Pumpkin Magic

 

Fall has arrived in Portlandia, and many of us have been making the annual pilgrimage to Sauvie Island, where one can take in the brisk autumn air, search for the perfectly imperfect pumpkin, get lost in a corn maze, and dig into an elephant ear as big as your head. Or in my case, completely O.D. on freshly popped kettle corn.

The Sauvie farm stands are also a great place to pick up local produce — I’m still marveling at the 10-pound bag of beets I picked up for 9 bucks.

pumpkin patch polaroid

This past weekend, as I stood in a field looking at pumpkins as far as the eye could see, it occurred to me how seldom we eat pumpkin here in the U.S.

Outside of Halloween — and the traditional pumpkin pie at Thanksgiving — I bet the closest many of us come to eating pumpkin throughout the year is a pumpkin spice latte. Or pumpkin loaf. Both of which have a ton of sugar, and not much real pumpkin happening.

It’s too bad, really, because pumpkin is a seriously healthy food. Check it out:

  • Pumpkin is high in beta-carotene, which the body converts into Vitamin A, one of the most important anti-oxidants. Vitamin A is important for good eye health and vision, a strong immune system, and reproductive function.
  • Vitamin A can also have an anti-aging effect on the skin. A diet rich in beta-carotene — pumpkin, sweet potatoes, carrots — can neutralize free radicals in the skin and help prevent wrinkles. In fact, Vitamin A is even used topically — Retin A and similar creams are made from a form of Vitamin A.
  • Beta-carotene is a powerful anti-inflammatory, which can help with soothe conditions such as arthritis, rheumatoid arthritis, Crohn’s disease, celiac disease, Type 2 diabetes, and artherosclerosis.
  • Pumpkin has a fair amount of Vitamin C — more than 15% the recommended daily value in one cup.
  • Pumpkin also has a good amount of iron, which helps maintain a smooth, tight complexion.
  • Pumpkin seeds are delicious — and a rich source of numerous types of Vitamin E, another important anti-oxidant. The seeds are also a good source of manganese (needed for healthy bones and blood sugar levels) and zinc (needed for strong immune system, memory function, healing wounds and resisting colds).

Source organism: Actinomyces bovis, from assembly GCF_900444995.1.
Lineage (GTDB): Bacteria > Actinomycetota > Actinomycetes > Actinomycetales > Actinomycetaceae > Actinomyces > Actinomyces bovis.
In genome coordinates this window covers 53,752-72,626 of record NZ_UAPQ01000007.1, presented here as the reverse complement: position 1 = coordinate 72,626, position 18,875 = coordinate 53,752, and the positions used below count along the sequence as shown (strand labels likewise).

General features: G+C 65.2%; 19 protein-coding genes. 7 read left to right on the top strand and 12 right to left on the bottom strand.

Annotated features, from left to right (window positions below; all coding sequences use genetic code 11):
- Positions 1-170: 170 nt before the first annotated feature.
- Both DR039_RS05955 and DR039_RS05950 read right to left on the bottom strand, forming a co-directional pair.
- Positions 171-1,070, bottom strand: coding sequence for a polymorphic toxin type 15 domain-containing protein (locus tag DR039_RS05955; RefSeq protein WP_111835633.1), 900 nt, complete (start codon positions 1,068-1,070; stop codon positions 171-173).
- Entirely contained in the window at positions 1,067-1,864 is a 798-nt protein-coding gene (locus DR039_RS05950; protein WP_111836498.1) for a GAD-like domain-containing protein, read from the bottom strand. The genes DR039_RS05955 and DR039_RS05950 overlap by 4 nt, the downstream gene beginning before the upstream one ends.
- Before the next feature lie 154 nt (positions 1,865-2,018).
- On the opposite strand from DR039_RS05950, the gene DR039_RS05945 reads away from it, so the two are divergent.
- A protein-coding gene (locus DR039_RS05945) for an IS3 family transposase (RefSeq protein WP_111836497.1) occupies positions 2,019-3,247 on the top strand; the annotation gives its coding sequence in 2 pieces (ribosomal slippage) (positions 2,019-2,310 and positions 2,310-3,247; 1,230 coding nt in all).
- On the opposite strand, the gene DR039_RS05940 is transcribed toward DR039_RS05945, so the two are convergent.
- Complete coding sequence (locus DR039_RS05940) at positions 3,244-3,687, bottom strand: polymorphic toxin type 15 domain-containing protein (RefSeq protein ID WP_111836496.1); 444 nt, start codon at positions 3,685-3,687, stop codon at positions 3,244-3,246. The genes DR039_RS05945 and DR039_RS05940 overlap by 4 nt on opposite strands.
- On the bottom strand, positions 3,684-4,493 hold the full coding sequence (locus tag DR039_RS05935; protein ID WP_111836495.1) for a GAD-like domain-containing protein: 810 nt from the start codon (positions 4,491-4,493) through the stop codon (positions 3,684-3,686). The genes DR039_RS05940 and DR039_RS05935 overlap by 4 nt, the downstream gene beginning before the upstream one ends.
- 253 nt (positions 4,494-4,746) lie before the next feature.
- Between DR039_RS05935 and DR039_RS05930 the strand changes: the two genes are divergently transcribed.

I find the easiest way to use pumpkin is to buy the pure pumpkin puree in the can or other shelf-stable packaging. Organic is ideal, and you definitely want to check the label and make sure there’s no added sugar or preservatives.

pumpkin magic

Here are some ideas on how you can add pumpkin to your everyday meals and snacks:

  • Smoothies: This is one of our favorite ways to enjoy pumpkin. Super easy, super fast, super yummy. Check out last week’s post for my Pumpkin Bread Smoothie recipe. 
  • Breakfast: Swirl some pumpkin puree into your morning bowl of oatmeal or greek yogurt, along with some pumpkin pie spice and a drizzle of raw, local honey. Top with roasted pumpkin seeds for a serious treat.
  • Snacks: Stir a couple of tablespoons into your favorite hummus or dip for a nutrition boost. Enjoy with raw or lightly steamed veggies.
  • Soups: This works especially well with tomato-based soups or stews. Just add a cup or two of pumpkin puree to your favorite recipe at the beginning of the simmer stage. The flavor is surprisingly mild, and it’ll add a silky complexity to the soup. If the soup is too thick, just add a little water or broth.
  • Chili or Bolognese Sauce: Another easy trick, and the people you cook for (translation: pint-sized picky eaters) will never even know it’s there. For real. Scoop it out and stir it on in there. Then simmer until the flavors are blended and you’ve reached the desired consistency.

I hope you find these pumpkin tips helpful. Do you have a favorite way to enjoy pumpkin? If so, please post a comment — I’d love to hear from you!

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